As a software developer, I use a lot of computer-related gear. This page lists all of my favorite gear that I think is relevant for me and I personally recommend for you.
Hopefully, you find something awesome on this list that you can incorporate into your own setup!
Let’s get right to it. As a software developer, it would be silly for me to start anywhere but the computer stuff that I use to interface with the tech world.
MacBook Pro 15-inch (2014-era)
I’ve had a MacBook Pro since I started working from home back in 2014. The machine is super well designed, and I can’t bring myself to buy a new model because I value physical keys over the touch bar on new MacBooks.
Kinesis Advantage 2
A few years ago, I started to have wrist issues. As a developer, this is pretty scary since my hands are vital to what I do for work.
I bought the Kinesis Advantage 2 primarily because of the split keyboard layout. The keyboard takes some adjustment, but I’ve found that it saved my wrists, and I’m so thankful for that.
Logitech Trackman Marble Trackball Mouse
Continuing on my “save my wrists” theme, I switched from a standard mouse to a trackball. A trackball requires way less motion of my arm than a standard mouse.
This Logitech Trackball Mouse has served me well for years.
Blue Yeti Microphone
This microphone is solid. I used to use my Blue Yeti for podcast recording, but I found that the mic would pick up a small amount of background noise (due to being a condensor microphone and my lack of a perfectly quiet sound room). In my opinion, that makes the Blue Yeti perfect for online meetings like Google Meet.
I keep this mic near my monitor. The mic stays out of the way and provides some great audio for all of my video calls. For video calls, it beats out my dynamic mic (which I cover below) because I don’t have to have the microphone right up to my face.
If you’re in enough online meetings, you learn that you can massively reduce feedback on the audio by using some earbuds.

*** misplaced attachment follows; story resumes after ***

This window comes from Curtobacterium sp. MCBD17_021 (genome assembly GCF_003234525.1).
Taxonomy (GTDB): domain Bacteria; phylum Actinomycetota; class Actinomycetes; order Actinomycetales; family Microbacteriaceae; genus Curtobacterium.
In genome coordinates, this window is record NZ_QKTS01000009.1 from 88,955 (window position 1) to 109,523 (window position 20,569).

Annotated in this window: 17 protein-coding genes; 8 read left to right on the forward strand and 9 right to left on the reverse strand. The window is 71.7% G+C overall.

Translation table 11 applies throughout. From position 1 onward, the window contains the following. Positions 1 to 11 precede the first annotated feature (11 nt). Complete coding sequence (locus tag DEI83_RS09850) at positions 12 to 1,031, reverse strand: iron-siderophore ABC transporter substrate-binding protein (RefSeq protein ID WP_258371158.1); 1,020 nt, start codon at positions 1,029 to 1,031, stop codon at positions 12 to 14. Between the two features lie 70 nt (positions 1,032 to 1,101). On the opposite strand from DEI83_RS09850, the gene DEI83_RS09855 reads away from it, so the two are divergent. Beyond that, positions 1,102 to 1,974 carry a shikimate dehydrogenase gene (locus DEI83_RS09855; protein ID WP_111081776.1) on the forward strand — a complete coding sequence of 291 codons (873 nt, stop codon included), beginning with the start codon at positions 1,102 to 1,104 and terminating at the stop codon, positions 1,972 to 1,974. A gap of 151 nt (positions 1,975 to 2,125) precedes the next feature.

I love these ROVKING Earbuds because:
- They are inexpensive.
- They fit very comfortably in my ear for hours on end.
The over the ear design means that the earbuds don’t have to be bulky and stuffed hard in my ears.
I produce a Django podcast (which you can learn more about in the sidebar). Here’s my critical gear that I use for my podcast.
Audio-Technica ATR2100x-USB Microphone
I love my Blue Yeti, but I also love this Audio-Technica ATR2100x-USB. The greatest feature of this microphone is that it’s a dynamic microphone.
That’s an audio term, and it essentially means that I need to speak close to the mic to pick up the audio. How is that good? Well, if you’ve got young kids, you’ll probably understand my response.
This mic is fabulous at avoiding background noise. The audio is rich, and my recordings don’t have random noise from my house like a washing machine or my kids being loud.
I also have some physical gear that is super important to the way that I develop software.
I have no desk chair.
When I’m working, I stand at my UPLIFT Desk mostly. I occasionally take standing breaks and sit in an old La-Z-Boy recliner that my dad gave me.
I really like the UPLIFT Desk because I can preset some different heights that the hydraulic controls can automatically adjust too. With a single button push, I can elevate my desk to a better height for video calls.
Quartet Easel Whiteboard
My Quartet Easel Whiteboard is a very handy tool for taking notes, planning out code, remembering important TODOs, and thinking through tough problems. Want to get way more utility out of a whiteboard? Then make sure to get thin dry erase markers like the EXPO fine point markers. Having thinner tips provides way more control and gives you more workable space on your whiteboard.
Dot Matrix Notebook
I write down a lot of things. By writing down my thoughts, it’s easier to look back and relect. I also think that I can get my tasks out of my head and prevent distractions. A lot of people like moleskine notebooks, but I went with a variant of that. My Dot Matrix Notebook functions like most other notebooks, but it uses dots on each page so that I can draw whatever rectangular boundaries that I want. This is handy for bullets, checkmarks, and other nice flourishes that keep my page tight and organized.
I also make sure that my lines are dark and clear. Sakura Black Pigma Micron pens are awesome when I do ink drawing, but for my dot matrix notebook, I prefer the bold line from my Pilot G2 bold point gel pens.
That’s my gear! All of these tools work together to help me be a productive software developer. I hope that my list gave you some ideas of things that you can add for your developer workflow.
Hey, I should note that some of these links are affiliate links. That means the links put you at sites that would pay me a bit if you buy something.
None of these are sponsored links!
I only put gear on this list that I actually love and use. If you buy any of these products, that’s a simple way to support me and my work. Thank you!